The memory consumption of C++ when used in "C style" doesn't seem to be notably worse. There's some waste related to RTTI and exceptions, which you could turn off if you really don't use, and get back to pretty much the same as C.

When you get templates in there, though, yeah, it's not pretty.

It certainly is a solid case of "worse is better", but my opinion is that C++ is well within what C can do, plus some other stuff which I can use or not, to my fancy, so it's just like having more tools in the toolbox.

If it doesn't let code that calls a function but forgot to include its header (and therefore lets you call it with whatever you please!) compile as well, then so much the better. There's some compiler flag to make GCC behave in a similar way, but that's just silly.

Date: 2008-07-15 05:05 pm (UTC)
From: [identity profile] sps.livejournal.com
Well, the usual advice with C is to turn on all warnings and require clean compilation. The only thing that strikes me as ill-chosen in gcc's warnings is that for some reason they think that p && q || r is 'ambiguous,' which to me rather implies that someone was sleeping through ten years of schooling. But aside from that, I don't think it's silly at all.

As I say, the real objection to C++ is the extra debugging burden. When my C code compiles clean, it is normally correct. With C++, I haven't found the same thing. Now, maybe you have a point, in that if I were really determined never to use constructors, for example, then I wouldn't get perverse conversion chains. If I were really determined not to use templates, I wouldn't get strange name captures and compiler-specific failures to expand. If I were really determined not to use visibility control, I wouldn't have to deal with the rules about visibility from nested scope. But then, why am I not just using C, which doesn't have these flaws?

The problem is that none of the ways in which C++ extends C is really of high enough quality to motivate its use, and they all seem to introduce exposures in terms of code that does not do what it appears to do, ones that are often really hard to debug. I would rather just not have them present.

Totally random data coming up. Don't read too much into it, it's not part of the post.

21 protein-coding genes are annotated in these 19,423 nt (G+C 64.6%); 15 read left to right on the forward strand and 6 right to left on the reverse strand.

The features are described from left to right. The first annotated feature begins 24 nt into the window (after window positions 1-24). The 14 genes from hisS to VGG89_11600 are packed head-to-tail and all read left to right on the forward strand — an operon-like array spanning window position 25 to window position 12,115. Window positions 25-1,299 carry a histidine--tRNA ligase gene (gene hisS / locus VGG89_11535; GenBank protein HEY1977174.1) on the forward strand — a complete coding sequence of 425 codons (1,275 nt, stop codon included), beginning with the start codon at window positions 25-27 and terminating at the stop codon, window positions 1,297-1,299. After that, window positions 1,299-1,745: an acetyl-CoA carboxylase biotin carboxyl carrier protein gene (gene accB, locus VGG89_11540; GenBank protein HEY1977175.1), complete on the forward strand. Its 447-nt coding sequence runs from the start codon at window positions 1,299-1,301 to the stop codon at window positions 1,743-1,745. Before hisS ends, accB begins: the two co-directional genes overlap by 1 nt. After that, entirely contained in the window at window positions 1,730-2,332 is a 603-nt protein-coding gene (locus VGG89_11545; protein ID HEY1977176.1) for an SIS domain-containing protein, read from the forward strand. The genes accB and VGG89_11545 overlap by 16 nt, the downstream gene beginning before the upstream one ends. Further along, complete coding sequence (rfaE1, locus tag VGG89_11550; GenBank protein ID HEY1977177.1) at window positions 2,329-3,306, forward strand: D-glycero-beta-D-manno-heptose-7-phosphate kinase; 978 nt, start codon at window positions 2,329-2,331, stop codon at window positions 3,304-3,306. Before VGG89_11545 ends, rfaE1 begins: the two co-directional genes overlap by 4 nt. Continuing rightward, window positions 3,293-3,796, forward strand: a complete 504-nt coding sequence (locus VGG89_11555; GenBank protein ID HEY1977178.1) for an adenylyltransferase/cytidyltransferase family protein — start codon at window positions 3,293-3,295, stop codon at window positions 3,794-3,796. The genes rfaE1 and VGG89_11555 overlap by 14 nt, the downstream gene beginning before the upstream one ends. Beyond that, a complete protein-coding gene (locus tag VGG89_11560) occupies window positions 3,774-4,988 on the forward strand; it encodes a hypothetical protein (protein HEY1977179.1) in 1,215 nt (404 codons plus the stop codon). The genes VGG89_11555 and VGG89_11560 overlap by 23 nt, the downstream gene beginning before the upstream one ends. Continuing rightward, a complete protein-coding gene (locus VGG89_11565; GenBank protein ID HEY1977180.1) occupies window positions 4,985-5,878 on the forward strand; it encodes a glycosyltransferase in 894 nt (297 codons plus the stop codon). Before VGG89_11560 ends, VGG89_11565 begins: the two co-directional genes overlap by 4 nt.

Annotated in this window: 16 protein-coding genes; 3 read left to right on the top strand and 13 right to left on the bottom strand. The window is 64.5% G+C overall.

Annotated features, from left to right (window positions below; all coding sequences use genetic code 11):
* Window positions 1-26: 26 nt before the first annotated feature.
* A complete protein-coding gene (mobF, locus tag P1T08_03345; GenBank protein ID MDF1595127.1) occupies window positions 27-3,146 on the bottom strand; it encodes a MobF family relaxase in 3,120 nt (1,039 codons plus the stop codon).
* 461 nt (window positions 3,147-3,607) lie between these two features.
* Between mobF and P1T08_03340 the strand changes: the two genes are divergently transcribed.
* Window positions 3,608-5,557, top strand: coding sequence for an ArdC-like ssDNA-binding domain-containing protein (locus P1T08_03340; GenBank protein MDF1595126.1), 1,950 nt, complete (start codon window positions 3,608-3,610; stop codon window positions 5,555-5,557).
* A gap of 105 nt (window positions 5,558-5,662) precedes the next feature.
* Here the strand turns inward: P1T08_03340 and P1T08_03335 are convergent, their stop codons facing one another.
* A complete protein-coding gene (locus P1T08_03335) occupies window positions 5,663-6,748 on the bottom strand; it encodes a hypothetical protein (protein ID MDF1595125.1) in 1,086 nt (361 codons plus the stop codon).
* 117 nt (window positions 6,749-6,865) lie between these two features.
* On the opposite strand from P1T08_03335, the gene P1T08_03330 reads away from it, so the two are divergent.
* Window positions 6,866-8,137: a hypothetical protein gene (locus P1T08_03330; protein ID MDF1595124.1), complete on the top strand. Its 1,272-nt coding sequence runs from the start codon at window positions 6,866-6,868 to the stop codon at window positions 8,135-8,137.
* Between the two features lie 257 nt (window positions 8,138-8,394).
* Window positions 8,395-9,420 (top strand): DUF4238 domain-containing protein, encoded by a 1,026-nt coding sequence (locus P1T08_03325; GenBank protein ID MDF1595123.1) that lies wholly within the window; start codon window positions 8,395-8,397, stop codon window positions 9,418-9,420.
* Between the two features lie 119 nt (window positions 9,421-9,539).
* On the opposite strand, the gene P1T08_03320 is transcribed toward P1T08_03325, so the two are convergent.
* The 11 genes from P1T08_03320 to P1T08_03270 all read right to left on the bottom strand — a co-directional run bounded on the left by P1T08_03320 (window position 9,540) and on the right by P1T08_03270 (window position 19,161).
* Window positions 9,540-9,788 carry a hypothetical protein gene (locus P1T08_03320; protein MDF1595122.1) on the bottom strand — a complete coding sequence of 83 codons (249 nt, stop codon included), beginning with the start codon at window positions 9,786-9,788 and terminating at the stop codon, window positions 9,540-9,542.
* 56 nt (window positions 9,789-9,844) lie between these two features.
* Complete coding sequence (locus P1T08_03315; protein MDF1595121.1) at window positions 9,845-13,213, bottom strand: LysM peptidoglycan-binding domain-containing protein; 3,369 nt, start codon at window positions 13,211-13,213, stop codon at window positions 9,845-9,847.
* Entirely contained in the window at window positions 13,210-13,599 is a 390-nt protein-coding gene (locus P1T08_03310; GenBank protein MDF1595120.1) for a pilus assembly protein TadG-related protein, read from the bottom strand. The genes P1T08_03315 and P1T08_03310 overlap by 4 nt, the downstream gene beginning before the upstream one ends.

Perhaps what it comes down to is this: to me, programming is a sufficiently intellectual activity that I want to minimise the extraneous distractions and unnecessary complexities. The fact that writing C++ requires more non-problem-oriented concentration than writing Perl (and that is my experience) just amazes me, and is just not acceptable.

Date: 2008-07-15 06:00 pm (UTC)
From: [identity profile] pphaneuf.livejournal.com
Yeah, I often compile my C (and my C++!) with a dizzying array of -W options, including but not limited to: all, extra, error, strict-prototypes, missing-prototypes, undef... You still get a few extra warnings and errors in C++ (the latter demonstrating that it is not a superset, in a good way!).

You don't have to be all that determined to not use templates, not use constructors and so on. I find that just sitting in front of the monitor and doing nothing accomplishes that, which is not very much determination at all!

In a way, what I'm saying is related to turning on all the warnings: with GCC, "-x c++" is a fine diagnostic option to turn on for your C code. There's a few valid things that could be spurious (like a variable named "class" or something like that), but that particular cost is minimal compared to the return I get for it.

I've had cases where someone pretty smart had been debugging C code for a couple of days, and I found the problem in minutes that way. They were trivial buglets, but they were also buried in thousands of lines of code, which the compiler is much better suited to groveling over than even the smartest human.

I don't have a problem ignoring extra features, if they have no cost when left unused, I think that's the main difference in opinion that we have.

Date: 2008-07-15 06:08 pm (UTC)
From: [identity profile] sps.livejournal.com
Perhaps. Certainly when I sit down to use a tool, I think, how does this tool want to solve this problem? which leads rapidly into an exploration of the entire feature space. But I think you're also assuming that nobody else will ever work on your code, so that there is no risk of them using a C++-only feature.